Doney added: “We know that there is bipartisan support for transportation infrastructure investment and it is time for the government to act.”
But Congressman Peter DeFazio, chairman of the House Transportation and Infrastructure Committee and a frequent administration critic, said no infrastructure bill can move forward if steps weren’t first taken to address “the looming crisis facing the Highway Trust Fund.”
DeFazio noted that the U.S. currently faces a “$1 trillion surface transportation investment gap over the next 10 years to fix the infrastructure we have, meet future needs, and restore our global competitiveness.”
“Any serious infrastructure proposal,” DeFazio added, “must provide sustainable, long-term federal funding so we can make these necessary investments, create millions of living-wage American jobs, increase economic growth, and decrease congestion and emissions.”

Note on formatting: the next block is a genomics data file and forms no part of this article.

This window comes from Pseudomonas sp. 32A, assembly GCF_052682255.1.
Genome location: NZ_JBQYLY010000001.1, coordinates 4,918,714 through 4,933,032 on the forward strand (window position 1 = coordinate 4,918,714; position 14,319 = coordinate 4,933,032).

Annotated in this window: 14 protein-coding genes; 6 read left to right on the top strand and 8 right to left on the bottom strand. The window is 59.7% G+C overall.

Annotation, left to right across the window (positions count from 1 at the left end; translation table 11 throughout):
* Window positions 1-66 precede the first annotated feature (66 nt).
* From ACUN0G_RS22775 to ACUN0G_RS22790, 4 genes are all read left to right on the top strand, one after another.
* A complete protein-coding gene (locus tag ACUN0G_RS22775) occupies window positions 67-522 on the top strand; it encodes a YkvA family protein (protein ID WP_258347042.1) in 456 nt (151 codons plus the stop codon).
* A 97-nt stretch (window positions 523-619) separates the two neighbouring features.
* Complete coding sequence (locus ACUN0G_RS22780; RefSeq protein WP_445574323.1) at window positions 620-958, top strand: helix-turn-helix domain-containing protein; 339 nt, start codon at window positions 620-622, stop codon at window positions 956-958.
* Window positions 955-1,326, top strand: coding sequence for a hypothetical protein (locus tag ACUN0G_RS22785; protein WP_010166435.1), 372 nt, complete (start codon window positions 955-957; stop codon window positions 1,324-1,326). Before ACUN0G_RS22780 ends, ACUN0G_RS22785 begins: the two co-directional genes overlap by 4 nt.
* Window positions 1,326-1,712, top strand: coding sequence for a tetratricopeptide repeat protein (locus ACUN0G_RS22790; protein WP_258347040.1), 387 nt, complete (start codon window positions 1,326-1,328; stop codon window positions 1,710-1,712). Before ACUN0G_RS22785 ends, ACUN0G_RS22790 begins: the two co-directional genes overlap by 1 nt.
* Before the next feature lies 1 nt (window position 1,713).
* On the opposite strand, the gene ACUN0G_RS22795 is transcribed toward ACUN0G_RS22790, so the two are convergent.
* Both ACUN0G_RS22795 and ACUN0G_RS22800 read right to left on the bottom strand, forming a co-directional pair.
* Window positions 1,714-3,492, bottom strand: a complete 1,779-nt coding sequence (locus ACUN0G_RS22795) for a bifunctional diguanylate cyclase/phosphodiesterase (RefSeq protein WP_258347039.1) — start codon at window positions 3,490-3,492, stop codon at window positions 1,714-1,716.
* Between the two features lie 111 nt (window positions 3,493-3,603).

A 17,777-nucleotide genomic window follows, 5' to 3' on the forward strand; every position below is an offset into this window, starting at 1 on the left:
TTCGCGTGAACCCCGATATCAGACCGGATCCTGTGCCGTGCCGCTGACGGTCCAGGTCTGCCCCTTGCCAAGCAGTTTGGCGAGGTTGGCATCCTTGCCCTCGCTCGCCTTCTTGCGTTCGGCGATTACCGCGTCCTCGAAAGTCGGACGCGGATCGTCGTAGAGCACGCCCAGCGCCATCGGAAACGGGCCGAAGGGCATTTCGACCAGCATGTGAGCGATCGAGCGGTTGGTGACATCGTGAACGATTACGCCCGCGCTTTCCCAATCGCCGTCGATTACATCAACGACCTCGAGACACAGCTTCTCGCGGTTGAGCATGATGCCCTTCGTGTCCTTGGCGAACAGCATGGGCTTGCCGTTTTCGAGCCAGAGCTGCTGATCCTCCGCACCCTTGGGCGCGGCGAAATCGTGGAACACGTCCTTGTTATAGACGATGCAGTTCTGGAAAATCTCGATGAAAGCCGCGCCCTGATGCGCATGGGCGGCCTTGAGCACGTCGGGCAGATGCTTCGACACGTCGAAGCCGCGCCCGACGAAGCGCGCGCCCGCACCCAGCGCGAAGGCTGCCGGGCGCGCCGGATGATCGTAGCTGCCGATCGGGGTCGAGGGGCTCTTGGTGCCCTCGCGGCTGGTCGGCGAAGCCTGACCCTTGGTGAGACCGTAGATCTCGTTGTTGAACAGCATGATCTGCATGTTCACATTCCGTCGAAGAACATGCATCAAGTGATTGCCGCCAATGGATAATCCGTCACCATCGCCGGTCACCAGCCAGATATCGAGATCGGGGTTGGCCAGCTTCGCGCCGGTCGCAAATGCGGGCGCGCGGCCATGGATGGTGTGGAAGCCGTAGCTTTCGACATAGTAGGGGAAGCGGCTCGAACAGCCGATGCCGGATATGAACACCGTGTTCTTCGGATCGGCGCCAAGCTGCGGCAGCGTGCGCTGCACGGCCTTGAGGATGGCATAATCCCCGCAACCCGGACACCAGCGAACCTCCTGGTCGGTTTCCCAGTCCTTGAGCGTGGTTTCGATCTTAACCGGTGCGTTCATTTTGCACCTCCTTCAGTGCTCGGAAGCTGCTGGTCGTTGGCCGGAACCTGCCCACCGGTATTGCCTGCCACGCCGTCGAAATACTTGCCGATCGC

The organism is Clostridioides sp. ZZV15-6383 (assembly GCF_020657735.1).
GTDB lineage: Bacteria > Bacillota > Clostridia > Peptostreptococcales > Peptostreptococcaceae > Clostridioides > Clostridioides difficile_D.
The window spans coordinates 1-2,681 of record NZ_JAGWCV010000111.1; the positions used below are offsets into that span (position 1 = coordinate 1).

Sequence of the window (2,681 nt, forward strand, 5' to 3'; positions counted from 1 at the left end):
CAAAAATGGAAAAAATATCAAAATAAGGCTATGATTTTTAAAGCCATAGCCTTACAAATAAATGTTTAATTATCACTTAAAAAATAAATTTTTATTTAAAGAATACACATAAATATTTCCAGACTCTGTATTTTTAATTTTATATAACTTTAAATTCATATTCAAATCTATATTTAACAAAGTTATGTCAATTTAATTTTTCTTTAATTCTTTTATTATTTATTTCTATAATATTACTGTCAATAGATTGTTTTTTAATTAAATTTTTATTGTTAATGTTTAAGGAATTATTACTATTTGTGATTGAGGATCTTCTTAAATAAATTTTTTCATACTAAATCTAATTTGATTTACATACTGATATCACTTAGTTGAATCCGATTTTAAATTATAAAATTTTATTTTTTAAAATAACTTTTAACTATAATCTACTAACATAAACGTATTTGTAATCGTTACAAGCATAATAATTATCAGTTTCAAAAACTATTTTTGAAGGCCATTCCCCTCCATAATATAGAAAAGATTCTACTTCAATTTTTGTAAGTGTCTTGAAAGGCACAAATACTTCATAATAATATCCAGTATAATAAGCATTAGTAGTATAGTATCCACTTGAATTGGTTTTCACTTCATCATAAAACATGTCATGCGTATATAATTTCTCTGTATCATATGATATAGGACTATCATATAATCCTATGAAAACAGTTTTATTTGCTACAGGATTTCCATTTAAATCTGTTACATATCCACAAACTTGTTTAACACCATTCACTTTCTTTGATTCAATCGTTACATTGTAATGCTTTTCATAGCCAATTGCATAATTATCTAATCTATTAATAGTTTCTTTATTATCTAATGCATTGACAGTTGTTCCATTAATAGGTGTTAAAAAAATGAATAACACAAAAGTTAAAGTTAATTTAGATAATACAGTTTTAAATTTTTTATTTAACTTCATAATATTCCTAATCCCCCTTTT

The Scientific American lauded mention of infrastructure in the State of the Union address, but criticized Trump for not mentioning climate change.
“The issues are intimately related,” the magazine said. “Experts say the impacts of climate change—including floods, wildfires, and sea-level rise—could place a big strain on the nation’s aging infrastructure.”
Meanwhile, Dan Clifton, policy research head at Strategas Research Partners, a New York-based firm focusing on investment and policy research, told CNBC that unless the Administration “specifically backs raising the gasoline or corporate tax rate,” it is unlikely to win passage of a comprehensive infrastructure bill.
By Garry Boulard